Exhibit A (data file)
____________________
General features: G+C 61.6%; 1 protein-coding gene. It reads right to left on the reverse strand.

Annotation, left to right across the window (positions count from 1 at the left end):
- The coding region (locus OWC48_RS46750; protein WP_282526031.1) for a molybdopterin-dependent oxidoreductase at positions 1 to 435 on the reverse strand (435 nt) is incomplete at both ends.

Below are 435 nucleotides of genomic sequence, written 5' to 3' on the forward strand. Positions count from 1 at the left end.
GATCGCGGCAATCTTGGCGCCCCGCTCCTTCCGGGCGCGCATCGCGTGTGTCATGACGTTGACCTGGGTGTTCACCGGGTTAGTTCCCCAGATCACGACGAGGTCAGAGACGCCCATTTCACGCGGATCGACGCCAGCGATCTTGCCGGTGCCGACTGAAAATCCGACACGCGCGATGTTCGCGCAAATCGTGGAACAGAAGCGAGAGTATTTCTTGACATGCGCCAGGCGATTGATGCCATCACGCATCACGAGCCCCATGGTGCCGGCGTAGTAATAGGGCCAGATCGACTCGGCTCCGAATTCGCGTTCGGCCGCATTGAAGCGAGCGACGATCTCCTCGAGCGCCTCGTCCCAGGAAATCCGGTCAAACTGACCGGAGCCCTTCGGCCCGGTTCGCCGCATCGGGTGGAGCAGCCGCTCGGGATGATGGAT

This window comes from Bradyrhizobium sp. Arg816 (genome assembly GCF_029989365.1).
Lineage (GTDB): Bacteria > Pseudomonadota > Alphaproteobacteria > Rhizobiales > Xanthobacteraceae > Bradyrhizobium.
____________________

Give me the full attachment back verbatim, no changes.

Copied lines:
General features: G+C 61.6%; 1 protein-coding gene. It reads right to left on the reverse strand.

Annotation, left to right across the window (positions count from 1 at the left end):
- The coding region (locus OWC48_RS46750; protein WP_282526031.1) for a molybdopterin-dependent oxidoreductase at positions 1 to 435 on the reverse strand (435 nt) is incomplete at both ends.

Below are 435 nucleotides of genomic sequence, written 5' to 3' on the forward strand. Positions count from 1 at the left end.
GATCGCGGCAATCTTGGCGCCCCGCTCCTTCCGGGCGCGCATCGCGTGTGTCATGACGTTGACCTGGGTGTTCACCGGGTTAGTTCCCCAGATCACGACGAGGTCAGAGACGCCCATTTCACGCGGATCGACGCCAGCGATCTTGCCGGTGCCGACTGAAAATCCGACACGCGCGATGTTCGCGCAAATCGTGGAACAGAAGCGAGAGTATTTCTTGACATGCGCCAGGCGATTGATGCCATCACGCATCACGAGCCCCATGGTGCCGGCGTAGTAATAGGGCCAGATCGACTCGGCTCCGAATTCGCGTTCGGCCGCATTGAAGCGAGCGACGATCTCCTCGAGCGCCTCGTCCCAGGAAATCCGGTCAAACTGACCGGAGCCCTTCGGCCCGGTTCGCCGCATCGGGTGGAGCAGCCGCTCGGGATGATGGAT

This window comes from Bradyrhizobium sp. Arg816 (genome assembly GCF_029989365.1).
Lineage (GTDB): Bacteria > Pseudomonadota > Alphaproteobacteria > Rhizobiales > Xanthobacteraceae > Bradyrhizobium.